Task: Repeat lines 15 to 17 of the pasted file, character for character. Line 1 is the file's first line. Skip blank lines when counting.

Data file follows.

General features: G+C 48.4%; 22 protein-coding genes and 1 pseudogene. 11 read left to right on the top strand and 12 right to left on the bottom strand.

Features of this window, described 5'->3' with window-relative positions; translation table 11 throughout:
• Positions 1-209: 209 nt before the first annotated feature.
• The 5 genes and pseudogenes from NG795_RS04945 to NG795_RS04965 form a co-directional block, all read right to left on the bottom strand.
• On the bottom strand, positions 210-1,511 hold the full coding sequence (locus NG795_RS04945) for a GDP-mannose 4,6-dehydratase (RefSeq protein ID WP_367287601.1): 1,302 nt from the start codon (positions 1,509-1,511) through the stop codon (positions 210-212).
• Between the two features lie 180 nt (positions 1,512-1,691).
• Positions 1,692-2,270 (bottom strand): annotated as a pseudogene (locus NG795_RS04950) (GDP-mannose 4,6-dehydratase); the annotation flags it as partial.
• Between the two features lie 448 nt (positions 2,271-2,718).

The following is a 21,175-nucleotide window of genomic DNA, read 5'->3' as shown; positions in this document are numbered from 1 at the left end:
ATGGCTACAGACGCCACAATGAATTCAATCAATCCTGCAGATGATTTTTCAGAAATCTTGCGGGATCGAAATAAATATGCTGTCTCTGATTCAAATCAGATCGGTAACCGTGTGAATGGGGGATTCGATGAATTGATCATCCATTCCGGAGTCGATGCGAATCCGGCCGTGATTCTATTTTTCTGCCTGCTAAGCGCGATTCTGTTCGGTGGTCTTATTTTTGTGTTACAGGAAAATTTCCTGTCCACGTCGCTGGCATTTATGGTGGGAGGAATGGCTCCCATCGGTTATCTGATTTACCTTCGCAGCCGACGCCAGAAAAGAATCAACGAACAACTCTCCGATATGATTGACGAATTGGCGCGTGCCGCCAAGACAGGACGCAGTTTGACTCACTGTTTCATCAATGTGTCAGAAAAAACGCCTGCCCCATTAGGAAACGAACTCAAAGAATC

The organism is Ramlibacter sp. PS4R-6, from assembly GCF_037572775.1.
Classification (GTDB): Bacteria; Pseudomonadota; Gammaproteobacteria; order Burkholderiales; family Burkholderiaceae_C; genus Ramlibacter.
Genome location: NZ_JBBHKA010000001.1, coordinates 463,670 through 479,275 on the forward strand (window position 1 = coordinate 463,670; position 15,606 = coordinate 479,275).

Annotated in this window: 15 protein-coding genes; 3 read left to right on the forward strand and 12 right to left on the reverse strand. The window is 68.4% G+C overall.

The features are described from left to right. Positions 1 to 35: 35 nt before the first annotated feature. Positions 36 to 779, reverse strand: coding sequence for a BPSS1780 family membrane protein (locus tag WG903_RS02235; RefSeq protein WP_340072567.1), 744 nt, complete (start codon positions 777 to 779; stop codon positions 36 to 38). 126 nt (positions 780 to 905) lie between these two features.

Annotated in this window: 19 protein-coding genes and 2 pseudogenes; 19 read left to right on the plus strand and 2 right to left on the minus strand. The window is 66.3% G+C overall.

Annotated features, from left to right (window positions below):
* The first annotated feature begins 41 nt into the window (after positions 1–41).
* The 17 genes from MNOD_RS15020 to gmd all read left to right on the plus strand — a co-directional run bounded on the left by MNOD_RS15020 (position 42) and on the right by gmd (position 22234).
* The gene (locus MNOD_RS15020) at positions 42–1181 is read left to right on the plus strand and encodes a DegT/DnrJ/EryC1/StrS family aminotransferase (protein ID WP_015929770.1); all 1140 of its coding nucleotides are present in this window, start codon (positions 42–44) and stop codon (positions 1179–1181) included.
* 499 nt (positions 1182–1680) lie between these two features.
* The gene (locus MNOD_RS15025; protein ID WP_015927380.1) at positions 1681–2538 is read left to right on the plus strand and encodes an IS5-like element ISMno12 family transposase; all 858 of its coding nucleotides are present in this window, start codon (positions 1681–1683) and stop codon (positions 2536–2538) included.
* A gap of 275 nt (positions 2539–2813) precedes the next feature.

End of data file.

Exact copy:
The features are described from left to right. Positions 1 to 35: 35 nt before the first annotated feature. Positions 36 to 779, reverse strand: coding sequence for a BPSS1780 family membrane protein (locus tag WG903_RS02235; RefSeq protein WP_340072567.1), 744 nt, complete (start codon positions 777 to 779; stop codon positions 36 to 38). 126 nt (positions 780 to 905) lie between these two features.

Annotated in this window: 19 protein-coding genes and 2 pseudogenes; 19 read left to right on the plus strand and 2 right to left on the minus strand. The window is 66.3% G+C overall.

Annotated features, from left to right (window positions below):